Provided by: lgrind_3.67-2ubuntu1_i386

#### NAME

       lgrind - grind nice program listings using LaTeX



#### NOTE

       This  man  page  is  not  yet  much  outdated, but might be soon except
somebody asks me to work on it. Consider the LaTeX docs the real  docs.



#### SYNOPSIS

       lgrind [ -e ] [ -i ] [ - ] [ -n ] [ -c ] [ -t <width> ] [ -h <header> ]
[ -d <description file> ] [ -l<language> ] [ -s ] <name> ...



#### DESCRIPTION

       LGrind  formats  program  sources  in  a  nice  style  using  LaTeX(1).
Comments  are  placed  in  roman,  keywords  in bold face, variables in
italics, and strings in  typewriter  font.  Source  file  line  numbers
appear in the right margin (every 10 lines).

LGrind  processes  its  input file(s) and writes the result to standard
output.  This output can be saved for later editting,  inclusion  in  a
larger document, etc.

The options are:

-e     process a LaTeX file for embedded code.

-i     process source code file for inclusion in a LaTeX document.

-      take input from standard input.

-n     don’t boldface keywords.

-c     don’t treat @, etc. specially in comments.

-t     change tab width (default 8).

-h     specifies text to go into the header.

-d     specifies    the   language   definitions   file   (default   is
/usr/lib/texmf/tex/latex/lgrind/lgrindef).

-d!    same as above, but write patched executable.

-l     specifies the language to use.

-s     shows a list of currently known languages.

If LGrind is called without parameters, a help screen  will  be  shown.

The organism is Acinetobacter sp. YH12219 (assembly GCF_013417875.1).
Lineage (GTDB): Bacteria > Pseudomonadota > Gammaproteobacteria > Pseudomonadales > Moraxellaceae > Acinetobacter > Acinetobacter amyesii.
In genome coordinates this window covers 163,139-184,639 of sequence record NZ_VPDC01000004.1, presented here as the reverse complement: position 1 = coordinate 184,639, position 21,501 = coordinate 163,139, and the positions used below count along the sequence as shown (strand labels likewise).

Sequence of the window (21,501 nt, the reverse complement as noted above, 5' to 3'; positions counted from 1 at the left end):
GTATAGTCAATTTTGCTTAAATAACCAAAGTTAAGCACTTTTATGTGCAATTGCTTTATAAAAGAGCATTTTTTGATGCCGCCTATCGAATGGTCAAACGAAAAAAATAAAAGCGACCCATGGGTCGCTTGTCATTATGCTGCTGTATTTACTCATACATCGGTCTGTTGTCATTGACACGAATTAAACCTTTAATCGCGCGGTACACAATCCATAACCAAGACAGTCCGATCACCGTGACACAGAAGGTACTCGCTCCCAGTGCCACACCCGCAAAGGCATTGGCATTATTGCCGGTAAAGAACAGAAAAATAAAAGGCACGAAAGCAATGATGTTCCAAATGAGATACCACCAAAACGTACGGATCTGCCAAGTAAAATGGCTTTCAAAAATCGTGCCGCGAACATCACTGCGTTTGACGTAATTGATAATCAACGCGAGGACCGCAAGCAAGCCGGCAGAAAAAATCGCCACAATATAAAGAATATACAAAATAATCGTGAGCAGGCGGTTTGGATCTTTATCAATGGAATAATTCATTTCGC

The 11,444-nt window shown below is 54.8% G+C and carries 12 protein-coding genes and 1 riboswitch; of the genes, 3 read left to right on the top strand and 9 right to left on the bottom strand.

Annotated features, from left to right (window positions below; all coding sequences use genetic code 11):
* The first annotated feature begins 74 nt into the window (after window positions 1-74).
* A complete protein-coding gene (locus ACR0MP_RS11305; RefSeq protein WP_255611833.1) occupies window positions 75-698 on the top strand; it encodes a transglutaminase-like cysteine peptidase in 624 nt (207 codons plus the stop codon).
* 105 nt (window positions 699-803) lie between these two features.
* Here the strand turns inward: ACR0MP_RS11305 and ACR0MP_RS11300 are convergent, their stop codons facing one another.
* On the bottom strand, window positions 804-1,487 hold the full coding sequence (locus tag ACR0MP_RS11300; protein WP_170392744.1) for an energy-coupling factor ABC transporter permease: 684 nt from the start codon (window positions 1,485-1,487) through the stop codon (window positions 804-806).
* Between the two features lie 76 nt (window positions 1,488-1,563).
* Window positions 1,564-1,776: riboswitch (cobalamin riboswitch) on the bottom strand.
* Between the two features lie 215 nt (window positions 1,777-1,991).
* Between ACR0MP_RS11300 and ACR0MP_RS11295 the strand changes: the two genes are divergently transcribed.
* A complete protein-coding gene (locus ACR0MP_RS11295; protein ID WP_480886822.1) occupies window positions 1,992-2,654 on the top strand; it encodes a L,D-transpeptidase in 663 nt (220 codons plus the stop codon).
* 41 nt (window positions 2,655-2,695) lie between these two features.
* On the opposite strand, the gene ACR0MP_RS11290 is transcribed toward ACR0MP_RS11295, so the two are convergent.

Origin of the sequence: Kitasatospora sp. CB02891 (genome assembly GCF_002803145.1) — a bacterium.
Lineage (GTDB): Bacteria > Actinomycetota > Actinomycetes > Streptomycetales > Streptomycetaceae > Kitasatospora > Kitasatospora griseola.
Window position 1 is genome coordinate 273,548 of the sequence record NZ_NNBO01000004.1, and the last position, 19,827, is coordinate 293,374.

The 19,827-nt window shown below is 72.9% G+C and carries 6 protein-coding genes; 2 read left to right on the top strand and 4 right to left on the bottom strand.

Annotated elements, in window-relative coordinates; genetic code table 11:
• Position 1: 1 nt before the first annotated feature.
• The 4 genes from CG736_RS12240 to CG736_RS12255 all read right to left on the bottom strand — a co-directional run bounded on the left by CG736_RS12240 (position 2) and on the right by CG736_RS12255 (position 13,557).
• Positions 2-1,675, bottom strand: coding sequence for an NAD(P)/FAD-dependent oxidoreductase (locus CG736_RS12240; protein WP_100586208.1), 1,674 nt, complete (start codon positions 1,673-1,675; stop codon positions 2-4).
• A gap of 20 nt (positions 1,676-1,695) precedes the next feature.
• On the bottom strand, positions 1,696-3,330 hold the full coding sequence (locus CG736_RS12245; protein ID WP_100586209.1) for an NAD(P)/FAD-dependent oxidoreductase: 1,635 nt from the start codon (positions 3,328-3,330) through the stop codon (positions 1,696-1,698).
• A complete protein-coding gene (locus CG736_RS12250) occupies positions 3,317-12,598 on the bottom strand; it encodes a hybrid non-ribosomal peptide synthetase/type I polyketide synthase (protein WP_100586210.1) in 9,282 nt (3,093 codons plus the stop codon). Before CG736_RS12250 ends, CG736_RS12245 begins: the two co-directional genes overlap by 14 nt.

If  neither -e nor -i are specified, a complete LaTeX file is produced.
When no language is specified, LGrind tries to find  out  the  language
used itself; C is used when this fails.



#### USAGE

       For  example, to include a C file named foo.c into your LaTeX document,
first give the command:

lgrind -i -lc foo.c > foo.tex

This will generate foo.tex, which will have the pretty-printed  version
of foo.c with a lot of LaTeX commands.

Then include lgrind.sty as you include any other style, namely with the
\usepackage{lgrind} line at  the  beginning  of  your  LaTeX  document.
Having done this, within the document you can include foo.tex using one
of the following commands:

\lgrindfile{foo.tex}
which will simply include the file at that point  of  text,  and
will draw horizontal lines before and after the listing.

\lagrind[htbp]{foo.tex}{caption}{label}
which  will  put  the  listing also within a figure environment,
using the float options, caption and label you gave.

To produce a standalone LaTeX file from, say, a Yacc file:

lgrind -ly bary.y > bary.tex
This uses Piet van Oostrum’s fancyhdr.sty to  make  the  headers
and footers.

For   a   more   detailed  explanation  of  these  commands,  refer  to
/usr/TeX/texmf/doc/latex/lgrind.dvi.



#### EMBEDDEDPROGRAMSWITHINALaTeXFILE

       (From Jerry Leichter’s notes.)

Within the text of your LaTeX file, you mark groups of lines as  either
text- or display-style program code:

Text style:

The expression
%(